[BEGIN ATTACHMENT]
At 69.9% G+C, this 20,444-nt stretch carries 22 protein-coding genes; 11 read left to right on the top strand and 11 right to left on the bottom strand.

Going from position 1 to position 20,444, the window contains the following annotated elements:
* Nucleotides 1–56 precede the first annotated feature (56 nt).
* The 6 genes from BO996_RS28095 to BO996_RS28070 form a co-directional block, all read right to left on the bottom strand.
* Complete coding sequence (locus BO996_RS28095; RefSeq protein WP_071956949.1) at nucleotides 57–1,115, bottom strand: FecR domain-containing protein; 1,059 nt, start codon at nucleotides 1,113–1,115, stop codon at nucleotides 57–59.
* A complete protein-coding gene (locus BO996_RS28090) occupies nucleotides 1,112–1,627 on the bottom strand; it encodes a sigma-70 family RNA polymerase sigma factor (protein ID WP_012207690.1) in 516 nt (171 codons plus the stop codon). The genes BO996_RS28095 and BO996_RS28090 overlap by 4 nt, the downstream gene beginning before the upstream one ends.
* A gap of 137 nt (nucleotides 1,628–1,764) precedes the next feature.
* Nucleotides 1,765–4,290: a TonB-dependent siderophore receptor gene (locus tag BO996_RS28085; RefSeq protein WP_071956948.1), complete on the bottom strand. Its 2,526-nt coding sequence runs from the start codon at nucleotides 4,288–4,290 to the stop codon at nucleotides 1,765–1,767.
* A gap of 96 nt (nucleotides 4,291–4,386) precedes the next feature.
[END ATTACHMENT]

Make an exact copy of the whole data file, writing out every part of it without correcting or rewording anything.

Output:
At 69.9% G+C, this 20,444-nt stretch carries 22 protein-coding genes; 11 read left to right on the top strand and 11 right to left on the bottom strand.

Going from position 1 to position 20,444, the window contains the following annotated elements:
* Nucleotides 1–56 precede the first annotated feature (56 nt).
* The 6 genes from BO996_RS28095 to BO996_RS28070 form a co-directional block, all read right to left on the bottom strand.
* Complete coding sequence (locus BO996_RS28095; RefSeq protein WP_071956949.1) at nucleotides 57–1,115, bottom strand: FecR domain-containing protein; 1,059 nt, start codon at nucleotides 1,113–1,115, stop codon at nucleotides 57–59.
* A complete protein-coding gene (locus BO996_RS28090) occupies nucleotides 1,112–1,627 on the bottom strand; it encodes a sigma-70 family RNA polymerase sigma factor (protein ID WP_012207690.1) in 516 nt (171 codons plus the stop codon). The genes BO996_RS28095 and BO996_RS28090 overlap by 4 nt, the downstream gene beginning before the upstream one ends.
* A gap of 137 nt (nucleotides 1,628–1,764) precedes the next feature.
* Nucleotides 1,765–4,290: a TonB-dependent siderophore receptor gene (locus tag BO996_RS28085; RefSeq protein WP_071956948.1), complete on the bottom strand. Its 2,526-nt coding sequence runs from the start codon at nucleotides 4,288–4,290 to the stop codon at nucleotides 1,765–1,767.
* A gap of 96 nt (nucleotides 4,291–4,386) precedes the next feature.